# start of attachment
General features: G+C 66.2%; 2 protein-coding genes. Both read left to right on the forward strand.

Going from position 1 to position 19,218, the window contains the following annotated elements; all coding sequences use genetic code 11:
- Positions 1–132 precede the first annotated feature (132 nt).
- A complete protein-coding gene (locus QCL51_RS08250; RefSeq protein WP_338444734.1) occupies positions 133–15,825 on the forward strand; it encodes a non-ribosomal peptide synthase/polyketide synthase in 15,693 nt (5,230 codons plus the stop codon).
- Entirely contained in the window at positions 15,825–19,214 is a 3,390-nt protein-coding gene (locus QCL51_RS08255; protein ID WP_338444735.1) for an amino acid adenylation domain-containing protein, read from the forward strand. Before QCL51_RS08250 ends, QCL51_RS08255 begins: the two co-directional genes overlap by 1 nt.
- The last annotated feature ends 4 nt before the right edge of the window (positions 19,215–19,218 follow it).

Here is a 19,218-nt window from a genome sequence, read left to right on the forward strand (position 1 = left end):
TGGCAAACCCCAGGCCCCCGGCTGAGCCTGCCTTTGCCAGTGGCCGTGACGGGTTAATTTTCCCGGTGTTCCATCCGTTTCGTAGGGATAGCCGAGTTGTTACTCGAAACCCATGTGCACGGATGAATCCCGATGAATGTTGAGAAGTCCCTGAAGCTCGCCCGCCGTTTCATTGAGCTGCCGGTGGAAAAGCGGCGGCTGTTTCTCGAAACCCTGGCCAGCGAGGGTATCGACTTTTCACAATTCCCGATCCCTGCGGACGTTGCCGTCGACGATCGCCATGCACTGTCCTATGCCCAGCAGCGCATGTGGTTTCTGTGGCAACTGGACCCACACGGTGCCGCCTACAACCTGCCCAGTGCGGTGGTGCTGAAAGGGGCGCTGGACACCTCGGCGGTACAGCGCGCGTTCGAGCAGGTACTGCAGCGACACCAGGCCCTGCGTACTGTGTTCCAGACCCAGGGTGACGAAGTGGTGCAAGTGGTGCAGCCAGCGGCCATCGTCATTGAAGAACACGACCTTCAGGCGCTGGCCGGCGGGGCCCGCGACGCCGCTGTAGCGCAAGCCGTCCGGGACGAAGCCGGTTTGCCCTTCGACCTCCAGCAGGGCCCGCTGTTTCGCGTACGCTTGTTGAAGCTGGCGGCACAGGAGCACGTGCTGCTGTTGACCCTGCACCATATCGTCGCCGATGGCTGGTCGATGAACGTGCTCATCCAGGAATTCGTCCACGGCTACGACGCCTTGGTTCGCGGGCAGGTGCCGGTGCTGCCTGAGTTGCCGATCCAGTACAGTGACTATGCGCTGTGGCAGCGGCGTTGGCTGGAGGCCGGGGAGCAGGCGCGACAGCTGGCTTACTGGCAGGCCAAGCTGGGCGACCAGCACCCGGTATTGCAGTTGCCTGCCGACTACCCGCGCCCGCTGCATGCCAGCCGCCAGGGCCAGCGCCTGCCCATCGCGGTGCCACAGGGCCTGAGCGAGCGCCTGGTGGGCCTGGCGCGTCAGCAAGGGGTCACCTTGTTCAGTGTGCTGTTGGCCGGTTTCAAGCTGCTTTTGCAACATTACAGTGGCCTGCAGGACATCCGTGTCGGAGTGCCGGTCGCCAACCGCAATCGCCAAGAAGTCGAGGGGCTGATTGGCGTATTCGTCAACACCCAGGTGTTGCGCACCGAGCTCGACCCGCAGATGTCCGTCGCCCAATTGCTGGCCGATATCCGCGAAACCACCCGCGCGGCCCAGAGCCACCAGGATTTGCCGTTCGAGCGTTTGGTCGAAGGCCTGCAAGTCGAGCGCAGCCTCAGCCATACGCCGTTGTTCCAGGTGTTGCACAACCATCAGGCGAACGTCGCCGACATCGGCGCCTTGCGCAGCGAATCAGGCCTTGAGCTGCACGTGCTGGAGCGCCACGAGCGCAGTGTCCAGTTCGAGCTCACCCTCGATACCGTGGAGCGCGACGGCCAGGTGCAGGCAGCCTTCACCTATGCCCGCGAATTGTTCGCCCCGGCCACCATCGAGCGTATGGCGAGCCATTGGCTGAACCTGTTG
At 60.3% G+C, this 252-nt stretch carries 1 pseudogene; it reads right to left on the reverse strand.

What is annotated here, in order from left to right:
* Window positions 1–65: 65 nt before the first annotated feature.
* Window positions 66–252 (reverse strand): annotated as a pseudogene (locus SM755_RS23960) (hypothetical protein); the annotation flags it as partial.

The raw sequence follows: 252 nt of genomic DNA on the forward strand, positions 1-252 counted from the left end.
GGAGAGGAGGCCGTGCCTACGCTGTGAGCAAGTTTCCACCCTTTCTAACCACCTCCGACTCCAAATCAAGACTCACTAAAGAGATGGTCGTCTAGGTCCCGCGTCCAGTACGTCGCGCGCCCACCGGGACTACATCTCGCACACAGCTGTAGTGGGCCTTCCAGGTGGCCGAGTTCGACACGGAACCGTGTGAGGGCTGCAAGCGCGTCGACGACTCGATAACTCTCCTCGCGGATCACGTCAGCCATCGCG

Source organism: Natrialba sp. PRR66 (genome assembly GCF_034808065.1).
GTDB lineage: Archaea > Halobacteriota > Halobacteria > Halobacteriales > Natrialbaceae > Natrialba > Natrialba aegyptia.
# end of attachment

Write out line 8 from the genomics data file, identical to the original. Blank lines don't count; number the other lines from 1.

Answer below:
TGGCAAACCCCAGGCCCCCGGCTGAGCCTGCCTTTGCCAGTGGCCGTGACGGGTTAATTTTCCCGGTGTTCCATCCGTTTCGTAGGGATAGCCGAGTTGTTACTCGAAACCCATGTGCACGGATGAATCCCGATGAATGTTGAGAAGTCCCTGAAGCTCGCCCGCCGTTTCATTGAGCTGCCGGTGGAAAAGCGGCGGCTGTTTCTCGAAACCCTGGCCAGCGAGGGTATCGACTTTTCACAATTCCCGATCCCTGCGGACGTTGCCGTCGACGATCGCCATGCACTGTCCTATGCCCAGCAGCGCATGTGGTTTCTGTGGCAACTGGACCCACACGGTGCCGCCTACAACCTGCCCAGTGCGGTGGTGCTGAAAGGGGCGCTGGACACCTCGGCGGTACAGCGCGCGTTCGAGCAGGTACTGCAGCGACACCAGGCCCTGCGTACTGTGTTCCAGACCCAGGGTGACGAAGTGGTGCAAGTGGTGCAGCCAGCGGCCATCGTCATTGAAGAACACGACCTTCAGGCGCTGGCCGGCGGGGCCCGCGACGCCGCTGTAGCGCAAGCCGTCCGGGACGAAGCCGGTTTGCCCTTCGACCTCCAGCAGGGCCCGCTGTTTCGCGTACGCTTGTTGAAGCTGGCGGCACAGGAGCACGTGCTGCTGTTGACCCTGCACCATATCGTCGCCGATGGCTGGTCGATGAACGTGCTCATCCAGGAATTCGTCCACGGCTACGACGCCTTGGTTCGCGGGCAGGTGCCGGTGCTGCCTGAGTTGCCGATCCAGTACAGTGACTATGCGCTGTGGCAGCGGCGTTGGCTGGAGGCCGGGGAGCAGGCGCGACAGCTGGCTTACTGGCAGGCCAAGCTGGGCGACCAGCACCCGGTATTGCAGTTGCCTGCCGACTACCCGCGCCCGCTGCATGCCAGCCGCCAGGGCCAGCGCCTGCCCATCGCGGTGCCACAGGGCCTGAGCGAGCGCCTGGTGGGCCTGGCGCGTCAGCAAGGGGTCACCTTGTTCAGTGTGCTGTTGGCCGGTTTCAAGCTGCTTTTGCAACATTACAGTGGCCTGCAGGACATCCGTGTCGGAGTGCCGGTCGCCAACCGCAATCGCCAAGAAGTCGAGGGGCTGATTGGCGTATTCGTCAACACCCAGGTGTTGCGCACCGAGCTCGACCCGCAGATGTCCGTCGCCCAATTGCTGGCCGATATCCGCGAAACCACCCGCGCGGCCCAGAGCCACCAGGATTTGCCGTTCGAGCGTTTGGTCGAAGGCCTGCAAGTCGAGCGCAGCCTCAGCCATACGCCGTTGTTCCAGGTGTTGCACAACCATCAGGCGAACGTCGCCGACATCGGCGCCTTGCGCAGCGAATCAGGCCTTGAGCTGCACGTGCTGGAGCGCCACGAGCGCAGTGTCCAGTTCGAGCTCACCCTCGATACCGTGGAGCGCGACGGCCAGGTGCAGGCAGCCTTCACCTATGCCCGCGAATTGTTCGCCCCGGCCACCATCGAGCGTATGGCGAGCCATTGGCTGAACCTGTTG